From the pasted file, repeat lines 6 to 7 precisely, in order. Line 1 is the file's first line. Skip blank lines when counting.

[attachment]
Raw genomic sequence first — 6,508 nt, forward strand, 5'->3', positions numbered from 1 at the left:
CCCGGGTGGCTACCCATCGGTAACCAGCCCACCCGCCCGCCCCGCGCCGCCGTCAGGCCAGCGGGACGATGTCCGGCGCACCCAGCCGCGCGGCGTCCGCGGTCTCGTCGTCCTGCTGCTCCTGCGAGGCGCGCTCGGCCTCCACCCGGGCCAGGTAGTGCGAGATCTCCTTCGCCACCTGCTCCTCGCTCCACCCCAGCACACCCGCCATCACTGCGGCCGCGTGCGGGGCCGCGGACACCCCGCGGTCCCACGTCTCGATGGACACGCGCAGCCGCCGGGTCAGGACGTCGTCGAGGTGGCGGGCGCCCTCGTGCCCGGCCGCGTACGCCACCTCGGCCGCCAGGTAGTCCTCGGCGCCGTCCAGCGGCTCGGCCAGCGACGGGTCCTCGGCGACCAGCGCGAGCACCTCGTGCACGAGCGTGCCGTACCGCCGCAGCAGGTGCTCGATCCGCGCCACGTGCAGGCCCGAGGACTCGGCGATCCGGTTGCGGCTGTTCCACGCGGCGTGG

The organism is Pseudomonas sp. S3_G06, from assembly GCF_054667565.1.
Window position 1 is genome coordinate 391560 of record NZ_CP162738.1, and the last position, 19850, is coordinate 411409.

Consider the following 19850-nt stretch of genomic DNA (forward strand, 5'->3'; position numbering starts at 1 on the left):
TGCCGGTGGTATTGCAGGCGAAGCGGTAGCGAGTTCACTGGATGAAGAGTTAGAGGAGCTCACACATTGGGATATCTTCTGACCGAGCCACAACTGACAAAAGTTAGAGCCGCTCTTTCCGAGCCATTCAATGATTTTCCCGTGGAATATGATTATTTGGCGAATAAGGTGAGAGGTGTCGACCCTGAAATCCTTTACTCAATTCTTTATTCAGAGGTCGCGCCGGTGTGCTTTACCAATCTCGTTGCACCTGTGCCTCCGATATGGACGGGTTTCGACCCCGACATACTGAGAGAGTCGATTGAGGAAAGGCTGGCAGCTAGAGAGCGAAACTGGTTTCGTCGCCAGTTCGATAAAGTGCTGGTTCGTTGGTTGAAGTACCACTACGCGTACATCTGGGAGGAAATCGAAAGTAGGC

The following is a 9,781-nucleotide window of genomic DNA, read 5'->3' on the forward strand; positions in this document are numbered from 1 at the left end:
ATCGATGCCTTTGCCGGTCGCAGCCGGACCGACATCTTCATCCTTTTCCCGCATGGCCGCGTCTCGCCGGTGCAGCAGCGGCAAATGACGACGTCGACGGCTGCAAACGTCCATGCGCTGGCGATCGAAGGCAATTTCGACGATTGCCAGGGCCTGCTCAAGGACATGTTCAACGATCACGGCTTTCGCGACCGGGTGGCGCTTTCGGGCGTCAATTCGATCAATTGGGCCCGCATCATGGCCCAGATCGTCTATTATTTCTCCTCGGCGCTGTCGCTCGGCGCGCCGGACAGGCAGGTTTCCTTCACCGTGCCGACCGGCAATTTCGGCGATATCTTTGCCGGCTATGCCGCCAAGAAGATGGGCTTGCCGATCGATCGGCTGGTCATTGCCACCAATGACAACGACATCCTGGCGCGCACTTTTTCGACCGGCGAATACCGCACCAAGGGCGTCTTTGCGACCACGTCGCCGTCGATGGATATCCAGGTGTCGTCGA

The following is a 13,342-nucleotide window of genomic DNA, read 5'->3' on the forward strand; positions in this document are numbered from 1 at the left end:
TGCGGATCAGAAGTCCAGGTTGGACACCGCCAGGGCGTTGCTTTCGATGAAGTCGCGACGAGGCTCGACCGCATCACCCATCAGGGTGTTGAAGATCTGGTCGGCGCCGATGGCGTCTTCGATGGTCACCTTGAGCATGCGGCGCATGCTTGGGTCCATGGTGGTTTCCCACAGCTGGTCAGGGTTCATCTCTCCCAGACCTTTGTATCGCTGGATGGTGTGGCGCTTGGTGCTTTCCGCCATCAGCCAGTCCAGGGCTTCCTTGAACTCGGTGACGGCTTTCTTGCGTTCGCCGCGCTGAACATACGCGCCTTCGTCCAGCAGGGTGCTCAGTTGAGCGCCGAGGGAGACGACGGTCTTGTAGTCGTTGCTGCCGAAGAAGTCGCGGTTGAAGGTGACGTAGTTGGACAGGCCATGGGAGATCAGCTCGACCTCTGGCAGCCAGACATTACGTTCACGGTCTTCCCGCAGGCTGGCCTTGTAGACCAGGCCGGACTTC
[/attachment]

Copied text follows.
TGCCGGTGGTATTGCAGGCGAAGCGGTAGCGAGTTCACTGGATGAAGAGTTAGAGGAGCTCACACATTGGGATATCTTCTGACCGAGCCACAACTGACAAAAGTTAGAGCCGCTCTTTCCGAGCCATTCAATGATTTTCCCGTGGAATATGATTATTTGGCGAATAAGGTGAGAGGTGTCGACCCTGAAATCCTTTACTCAATTCTTTATTCAGAGGTCGCGCCGGTGTGCTTTACCAATCTCGTTGCACCTGTGCCTCCGATATGGACGGGTTTCGACCCCGACATACTGAGAGAGTCGATTGAGGAAAGGCTGGCAGCTAGAGAGCGAAACTGGTTTCGTCGCCAGTTCGATAAAGTGCTGGTTCGTTGGTTGAAGTACCACTACGCGTACATCTGGGAGGAAATCGAAAGTAGGC

The following is a 9,781-nucleotide window of genomic DNA, read 5'->3' on the forward strand; positions in this document are numbered from 1 at the left end: